Sometimes we encounter new swaths of life that are surprising and unexpected. That's how I felt when I read "The Listener," an article about nighttime radio host, George Noory, in the January/February issue of The Atlantic. According to author Timothy Lavin, Noory's show, Coast to Coast AM is by far the most popular nighttime radio show. The syndicated show is carried on 525 affiliate stations across the US and is aired live from LA between 10 p.m. and 2 a.m. Apparently, as many as 30% of the US (Canada likely the same) stays awake at night due to work, insomnia, or a preference for nocturnal aesthetics. These are the people who are in conversation with Noory.
Radio at night navigates topics from UFOs to international conspiracy and seems to have a strange power to illicit confessions and reflections from people who might otherwise be less inclined to entertain the risky thoughts that arise in the small hours of the night. This space has traditionally been seen as a broadcasting wasteland where recycling and marginality reigned. That has changed with Noory's show.
The non-confrontational style Noory employs and the open edge that is inherent in the format, time and style, has created a significant audience.
"It has definitely tapped into the American psyche," says radio consultant Allen Corbeth. "I think people are looking for answers. And they're looking for them anywhere they can find them. They see a world which is very, very troubled, and getting scarier by the day, and I think they're looking for some escape. Listen to Coast to Coast at night and you'll hear the sound of millions of people trying to come to terms with what Yeats called the 'uncontrollable mystery on the bestial floor.'"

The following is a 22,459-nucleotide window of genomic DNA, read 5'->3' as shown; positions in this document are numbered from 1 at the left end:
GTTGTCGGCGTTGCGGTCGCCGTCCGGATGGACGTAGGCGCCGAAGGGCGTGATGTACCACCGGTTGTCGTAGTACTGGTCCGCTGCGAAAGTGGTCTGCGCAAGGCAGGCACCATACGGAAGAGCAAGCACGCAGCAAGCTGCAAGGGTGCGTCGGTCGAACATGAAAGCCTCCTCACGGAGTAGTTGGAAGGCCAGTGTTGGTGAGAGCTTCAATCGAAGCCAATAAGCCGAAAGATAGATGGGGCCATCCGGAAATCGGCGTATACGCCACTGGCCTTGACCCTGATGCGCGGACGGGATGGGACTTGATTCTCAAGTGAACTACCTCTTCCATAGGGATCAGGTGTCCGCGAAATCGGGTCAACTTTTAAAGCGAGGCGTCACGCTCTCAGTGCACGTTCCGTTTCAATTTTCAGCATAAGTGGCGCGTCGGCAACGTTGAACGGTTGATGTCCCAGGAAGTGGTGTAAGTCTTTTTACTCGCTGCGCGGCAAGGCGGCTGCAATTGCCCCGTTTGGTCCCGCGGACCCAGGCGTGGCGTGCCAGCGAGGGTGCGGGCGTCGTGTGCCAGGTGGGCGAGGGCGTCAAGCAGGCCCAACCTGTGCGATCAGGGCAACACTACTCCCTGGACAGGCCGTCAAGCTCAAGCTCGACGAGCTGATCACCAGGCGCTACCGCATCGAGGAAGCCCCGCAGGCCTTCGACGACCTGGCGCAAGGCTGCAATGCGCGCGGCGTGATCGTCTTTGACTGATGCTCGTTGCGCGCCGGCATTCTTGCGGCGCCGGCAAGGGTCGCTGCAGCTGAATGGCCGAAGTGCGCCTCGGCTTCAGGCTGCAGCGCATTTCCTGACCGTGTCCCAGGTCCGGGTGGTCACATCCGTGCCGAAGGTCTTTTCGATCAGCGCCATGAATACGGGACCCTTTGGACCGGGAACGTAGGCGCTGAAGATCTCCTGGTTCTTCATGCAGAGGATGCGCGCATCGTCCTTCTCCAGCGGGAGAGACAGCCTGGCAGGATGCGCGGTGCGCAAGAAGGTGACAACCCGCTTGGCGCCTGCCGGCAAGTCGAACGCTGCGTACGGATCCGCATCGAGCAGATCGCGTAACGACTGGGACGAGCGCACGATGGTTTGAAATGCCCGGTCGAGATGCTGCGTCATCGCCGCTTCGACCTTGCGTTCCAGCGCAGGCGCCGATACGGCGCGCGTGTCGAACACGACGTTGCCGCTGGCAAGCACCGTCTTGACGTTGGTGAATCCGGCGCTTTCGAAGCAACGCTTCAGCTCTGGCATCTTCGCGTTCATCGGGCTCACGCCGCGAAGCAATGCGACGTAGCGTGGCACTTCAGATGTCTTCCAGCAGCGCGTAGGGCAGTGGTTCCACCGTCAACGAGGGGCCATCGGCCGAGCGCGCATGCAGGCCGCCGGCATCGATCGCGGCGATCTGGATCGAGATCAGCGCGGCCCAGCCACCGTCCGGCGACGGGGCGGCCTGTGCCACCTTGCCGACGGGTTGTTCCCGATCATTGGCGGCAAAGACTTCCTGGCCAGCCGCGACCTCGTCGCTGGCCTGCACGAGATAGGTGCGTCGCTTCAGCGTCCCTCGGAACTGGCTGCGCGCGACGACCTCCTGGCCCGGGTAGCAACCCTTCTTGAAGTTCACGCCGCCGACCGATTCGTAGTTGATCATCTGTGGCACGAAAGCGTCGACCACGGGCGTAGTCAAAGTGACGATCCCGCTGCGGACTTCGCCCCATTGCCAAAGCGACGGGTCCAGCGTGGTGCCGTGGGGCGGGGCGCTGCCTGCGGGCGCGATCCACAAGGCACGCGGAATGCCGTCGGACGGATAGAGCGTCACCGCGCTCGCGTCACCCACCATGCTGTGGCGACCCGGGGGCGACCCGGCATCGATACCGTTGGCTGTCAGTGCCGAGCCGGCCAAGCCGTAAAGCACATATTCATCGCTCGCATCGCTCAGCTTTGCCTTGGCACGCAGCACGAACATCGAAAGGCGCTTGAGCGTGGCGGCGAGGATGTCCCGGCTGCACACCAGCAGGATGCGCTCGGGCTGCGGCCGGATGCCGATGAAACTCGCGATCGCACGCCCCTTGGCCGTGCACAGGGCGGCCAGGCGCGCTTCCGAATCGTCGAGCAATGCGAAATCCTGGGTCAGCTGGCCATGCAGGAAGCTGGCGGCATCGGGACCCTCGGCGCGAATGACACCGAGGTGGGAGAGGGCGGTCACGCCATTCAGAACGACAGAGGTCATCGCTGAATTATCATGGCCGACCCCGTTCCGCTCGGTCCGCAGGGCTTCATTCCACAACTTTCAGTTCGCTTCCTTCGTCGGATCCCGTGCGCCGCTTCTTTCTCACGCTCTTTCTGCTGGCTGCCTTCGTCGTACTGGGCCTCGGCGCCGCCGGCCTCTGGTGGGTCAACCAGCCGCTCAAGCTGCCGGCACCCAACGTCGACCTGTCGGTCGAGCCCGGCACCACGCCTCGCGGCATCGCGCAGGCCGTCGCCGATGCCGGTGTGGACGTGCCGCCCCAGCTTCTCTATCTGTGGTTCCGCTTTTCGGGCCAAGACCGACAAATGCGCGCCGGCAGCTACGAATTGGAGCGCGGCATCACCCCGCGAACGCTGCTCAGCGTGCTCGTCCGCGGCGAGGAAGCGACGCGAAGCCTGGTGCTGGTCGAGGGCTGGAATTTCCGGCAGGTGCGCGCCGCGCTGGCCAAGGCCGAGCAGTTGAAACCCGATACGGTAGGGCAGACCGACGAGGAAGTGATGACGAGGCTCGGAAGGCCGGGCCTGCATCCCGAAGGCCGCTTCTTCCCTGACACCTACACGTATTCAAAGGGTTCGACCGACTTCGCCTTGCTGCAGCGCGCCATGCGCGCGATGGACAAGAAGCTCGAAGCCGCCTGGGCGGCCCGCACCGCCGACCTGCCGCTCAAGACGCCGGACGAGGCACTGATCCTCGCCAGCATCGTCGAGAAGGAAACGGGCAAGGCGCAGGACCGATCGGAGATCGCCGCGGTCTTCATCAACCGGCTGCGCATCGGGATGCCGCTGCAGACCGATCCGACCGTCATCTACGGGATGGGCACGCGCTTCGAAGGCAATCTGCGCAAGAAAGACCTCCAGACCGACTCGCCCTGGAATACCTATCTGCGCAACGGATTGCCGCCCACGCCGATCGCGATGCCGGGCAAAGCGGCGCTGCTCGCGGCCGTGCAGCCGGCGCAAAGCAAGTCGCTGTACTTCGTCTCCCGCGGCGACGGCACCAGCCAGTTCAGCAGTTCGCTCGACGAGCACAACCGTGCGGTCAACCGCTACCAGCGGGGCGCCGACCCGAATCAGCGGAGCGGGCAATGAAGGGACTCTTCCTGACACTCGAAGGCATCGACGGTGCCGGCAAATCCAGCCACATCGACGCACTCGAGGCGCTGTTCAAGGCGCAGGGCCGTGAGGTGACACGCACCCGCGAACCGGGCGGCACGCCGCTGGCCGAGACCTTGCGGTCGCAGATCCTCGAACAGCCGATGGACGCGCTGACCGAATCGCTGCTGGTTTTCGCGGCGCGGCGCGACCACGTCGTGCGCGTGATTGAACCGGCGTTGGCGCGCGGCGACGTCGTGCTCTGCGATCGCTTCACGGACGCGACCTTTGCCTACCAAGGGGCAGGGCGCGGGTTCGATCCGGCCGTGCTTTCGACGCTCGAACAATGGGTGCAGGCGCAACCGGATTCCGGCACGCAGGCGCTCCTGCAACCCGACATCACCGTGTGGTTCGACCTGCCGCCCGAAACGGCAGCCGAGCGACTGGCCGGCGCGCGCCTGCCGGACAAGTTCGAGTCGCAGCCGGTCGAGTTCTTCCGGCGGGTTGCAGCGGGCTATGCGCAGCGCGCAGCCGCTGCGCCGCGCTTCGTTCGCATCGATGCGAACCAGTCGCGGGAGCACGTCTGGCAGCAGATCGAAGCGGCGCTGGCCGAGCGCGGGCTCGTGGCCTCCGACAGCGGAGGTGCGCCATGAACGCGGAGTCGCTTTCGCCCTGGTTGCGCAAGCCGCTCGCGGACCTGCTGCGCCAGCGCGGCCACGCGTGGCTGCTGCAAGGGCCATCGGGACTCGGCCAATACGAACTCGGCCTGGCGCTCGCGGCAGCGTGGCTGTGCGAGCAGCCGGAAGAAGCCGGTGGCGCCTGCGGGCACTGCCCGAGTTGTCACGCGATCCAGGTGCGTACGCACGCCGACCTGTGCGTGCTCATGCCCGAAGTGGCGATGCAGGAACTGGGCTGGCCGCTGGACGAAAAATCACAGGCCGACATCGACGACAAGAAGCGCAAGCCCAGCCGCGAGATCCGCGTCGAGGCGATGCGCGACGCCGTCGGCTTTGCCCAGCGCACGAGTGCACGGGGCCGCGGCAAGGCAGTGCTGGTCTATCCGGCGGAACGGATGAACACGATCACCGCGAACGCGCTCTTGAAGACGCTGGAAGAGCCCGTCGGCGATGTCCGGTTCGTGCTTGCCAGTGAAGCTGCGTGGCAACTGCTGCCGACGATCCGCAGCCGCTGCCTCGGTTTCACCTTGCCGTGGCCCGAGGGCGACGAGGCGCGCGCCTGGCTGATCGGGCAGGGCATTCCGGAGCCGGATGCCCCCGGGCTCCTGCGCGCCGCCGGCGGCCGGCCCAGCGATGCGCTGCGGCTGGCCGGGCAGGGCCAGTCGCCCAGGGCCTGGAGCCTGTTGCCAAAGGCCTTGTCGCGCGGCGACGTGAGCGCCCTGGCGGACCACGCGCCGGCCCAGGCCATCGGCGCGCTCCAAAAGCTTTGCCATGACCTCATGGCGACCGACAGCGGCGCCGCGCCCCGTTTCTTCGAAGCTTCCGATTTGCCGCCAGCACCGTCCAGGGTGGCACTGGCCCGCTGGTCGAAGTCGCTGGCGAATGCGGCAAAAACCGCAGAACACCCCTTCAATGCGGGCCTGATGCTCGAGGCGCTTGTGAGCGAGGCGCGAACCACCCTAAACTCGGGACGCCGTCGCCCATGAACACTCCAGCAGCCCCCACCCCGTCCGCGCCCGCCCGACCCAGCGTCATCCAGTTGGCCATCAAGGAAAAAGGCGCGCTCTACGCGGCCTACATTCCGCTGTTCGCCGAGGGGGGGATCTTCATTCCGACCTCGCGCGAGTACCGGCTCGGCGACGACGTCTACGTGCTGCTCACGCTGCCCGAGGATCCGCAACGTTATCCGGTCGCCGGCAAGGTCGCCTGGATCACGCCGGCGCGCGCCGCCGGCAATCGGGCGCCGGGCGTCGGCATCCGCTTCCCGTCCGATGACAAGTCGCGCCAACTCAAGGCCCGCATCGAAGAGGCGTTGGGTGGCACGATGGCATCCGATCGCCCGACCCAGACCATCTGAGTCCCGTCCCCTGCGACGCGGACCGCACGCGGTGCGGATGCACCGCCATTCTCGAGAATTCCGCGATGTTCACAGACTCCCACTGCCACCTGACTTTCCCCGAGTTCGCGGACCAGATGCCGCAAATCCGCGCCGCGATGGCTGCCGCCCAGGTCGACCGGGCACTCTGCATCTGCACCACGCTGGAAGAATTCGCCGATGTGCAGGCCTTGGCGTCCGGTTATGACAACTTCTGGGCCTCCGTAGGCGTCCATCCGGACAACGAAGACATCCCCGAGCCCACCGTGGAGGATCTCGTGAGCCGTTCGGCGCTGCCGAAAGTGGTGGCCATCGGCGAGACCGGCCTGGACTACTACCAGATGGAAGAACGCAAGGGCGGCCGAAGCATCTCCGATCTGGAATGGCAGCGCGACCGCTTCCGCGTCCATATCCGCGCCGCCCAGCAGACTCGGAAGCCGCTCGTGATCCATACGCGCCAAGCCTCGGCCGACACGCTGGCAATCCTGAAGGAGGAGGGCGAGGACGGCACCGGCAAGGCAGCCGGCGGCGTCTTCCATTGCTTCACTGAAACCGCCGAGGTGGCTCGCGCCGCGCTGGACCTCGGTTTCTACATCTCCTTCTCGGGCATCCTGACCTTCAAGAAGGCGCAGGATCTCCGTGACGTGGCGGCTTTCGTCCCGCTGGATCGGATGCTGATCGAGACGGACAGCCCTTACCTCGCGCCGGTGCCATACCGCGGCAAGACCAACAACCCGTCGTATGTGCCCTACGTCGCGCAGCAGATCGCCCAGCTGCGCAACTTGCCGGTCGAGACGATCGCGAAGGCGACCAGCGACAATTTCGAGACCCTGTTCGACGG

If we believe that the pursuit of the good, the true and the beautiful is somehow wound into all of us (though often well disguised), we should not be surprised by this. Many will dismiss these nighttime listeners as the bizarre fringe. There are twilight fringes here, no doubt. After all, this is where the skeptical discipline of sober daytime demeanour is given a chance to stretch out a bit and take a walk (in some cases, perhaps a flat-out run).
But human searching can't be quelled. People desperately search for the "monstrous truths" that can coordinate all the pieces. We search for meaning and purpose, trying to make sense of a fizzing, whirring, clamouring existence that the digital revolution has only increased. People who claim to know the truth are often less charitable and open to listen than Noory. Perhaps that's why in some cases their audiences are correspondingly much smaller and more insular.
Whatever you make of Noory, the question remains, "Why are so many people listening to him? What is it about his style or format or time zone that engenders trust in people?"